Q&A with Katie Buhai, homecoming queen candidate


CW/ Katie Buhai

Erin Braxton, Contributing Writer

Q: What is your year, major and hometown?

A: San Diego, California; Senior; Elementary Education.

Q: What inspired you to run for homecoming queen?

A: That’s a good question. I was talking with someone about this last night. When I started out at the University I really was more of the kind of person to help other people. In high school, I really didn’t run for student government. I didn’t put myself out there. I was kind of afraid of failure. When I got to college, my sorority and everything, it really encouraged me to get out there. You’re never gonna get a “yes” unless you ask kind of thing. Freshman year, I tried out for — I ran for SGA Senate to represent the College of Education, and that’s the first time I’ve ever done anything like that. Homecoming is an important platform. It’s a good way to build confidence in younger girls and be a role model in saying “hey, I think we should work towards this.” The thing is, you don’t have to have a title to do something good, but the title can help promote what you’ve already done that’s good.

Q: What is your platform and why are you passionate about it?

A: My platform is Child Abuse Prevention Services in Tuscaloosa (CAPS). It is an organization my sorority introduced me to first. I am an education major, so we received training for child abuse detection and prevention for mandatory order by the government, and so just learning more about it and how it affects my students in my own classroom. I’m in my internship now, so I am in a classroom everyday and I’ve had students that have personally been neglected and abused. I’ve had students in foster care and students that don’t get to go home until they have people that protect them and care for them. So, I started to get more involved in CAPS. Now I am on the board of directorates for CAPS, so I help plan different events in the community and raise money for CAPS.

I think it’s a really important cause that affects generally children in Tuscaloosa, and it’s not really advocated for at all. You know, people hear about cancer and different things like that, but abuse can be seen in all different kinds of areas. It’s preventable in different ways that, like our community can help with. I feel it is something that, regardless of the outcome of the campaign, I am still going to work with CAPS. I just really hope that the platform of homecoming queen will promote Child Abuse Prevention Services. So, currently I am hosting these percentage nights to raise money. Because currently only half the schools in Tuscaloosa have child abuse prevention programs in it because there is not enough funding. So, by helping encourage them to get involved and make them knowledgeable about this issue, it can just be a platform for future fundraisers and future events and future community programs.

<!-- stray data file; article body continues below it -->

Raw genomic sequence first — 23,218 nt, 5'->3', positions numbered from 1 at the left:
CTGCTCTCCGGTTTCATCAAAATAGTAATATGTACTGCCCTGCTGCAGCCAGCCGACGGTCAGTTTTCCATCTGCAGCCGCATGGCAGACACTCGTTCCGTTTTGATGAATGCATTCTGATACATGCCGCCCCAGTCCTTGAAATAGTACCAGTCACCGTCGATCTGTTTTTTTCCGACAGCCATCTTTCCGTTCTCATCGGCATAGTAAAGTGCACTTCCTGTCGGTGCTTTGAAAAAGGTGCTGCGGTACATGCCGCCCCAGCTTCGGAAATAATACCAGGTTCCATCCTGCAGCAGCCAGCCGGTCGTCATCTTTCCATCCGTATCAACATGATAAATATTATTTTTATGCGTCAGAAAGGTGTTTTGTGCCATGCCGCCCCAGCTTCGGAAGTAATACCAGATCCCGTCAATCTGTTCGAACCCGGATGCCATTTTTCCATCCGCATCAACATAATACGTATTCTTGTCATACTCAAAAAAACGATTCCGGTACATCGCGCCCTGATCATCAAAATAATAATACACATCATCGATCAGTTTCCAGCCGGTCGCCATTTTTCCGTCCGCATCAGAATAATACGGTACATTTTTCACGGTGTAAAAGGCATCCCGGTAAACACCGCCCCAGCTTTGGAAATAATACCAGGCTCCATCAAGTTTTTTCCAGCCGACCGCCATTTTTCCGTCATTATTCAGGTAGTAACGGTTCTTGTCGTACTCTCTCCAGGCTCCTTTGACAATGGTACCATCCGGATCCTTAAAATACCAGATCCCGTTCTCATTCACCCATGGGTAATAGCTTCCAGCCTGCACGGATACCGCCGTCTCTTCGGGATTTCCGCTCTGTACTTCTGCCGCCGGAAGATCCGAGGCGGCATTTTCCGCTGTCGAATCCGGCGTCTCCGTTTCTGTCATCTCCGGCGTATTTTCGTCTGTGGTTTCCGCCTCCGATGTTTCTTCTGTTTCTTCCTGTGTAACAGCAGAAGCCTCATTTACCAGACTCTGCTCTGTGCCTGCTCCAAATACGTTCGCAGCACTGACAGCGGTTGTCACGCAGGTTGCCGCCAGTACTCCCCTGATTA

Q: Why do you think students should care about homecoming court?

A: So, I think homecoming is something we should all care about because our university is so fortunate and it has given so much to us, and just seeing that all of our alumni and our parents and our whole community comes out for homecoming — it’s something special for the University, and it just shows that our college experience is more than what we even realize it is right now. So, homecoming court I think almost exemplifies “okay, yes we’re in college.” But as individuals, it’s more than that. It’s about helping our community and helping others and forming the other people around us as well. Homecoming court, I think, is an example of how we serve a great purpose as a student body.

Q: Why should students vote for you?

A: I would like students to vote for me because they believe I was a good representation of The University of Alabama and I hold values that are the same as our university and therefore our student body. My platform is something everyone can be able to get behind and it’s something that when we’re all coming home for homecoming, and you know, all the alumni are coming home, all children deserve a safe home to come home to as well.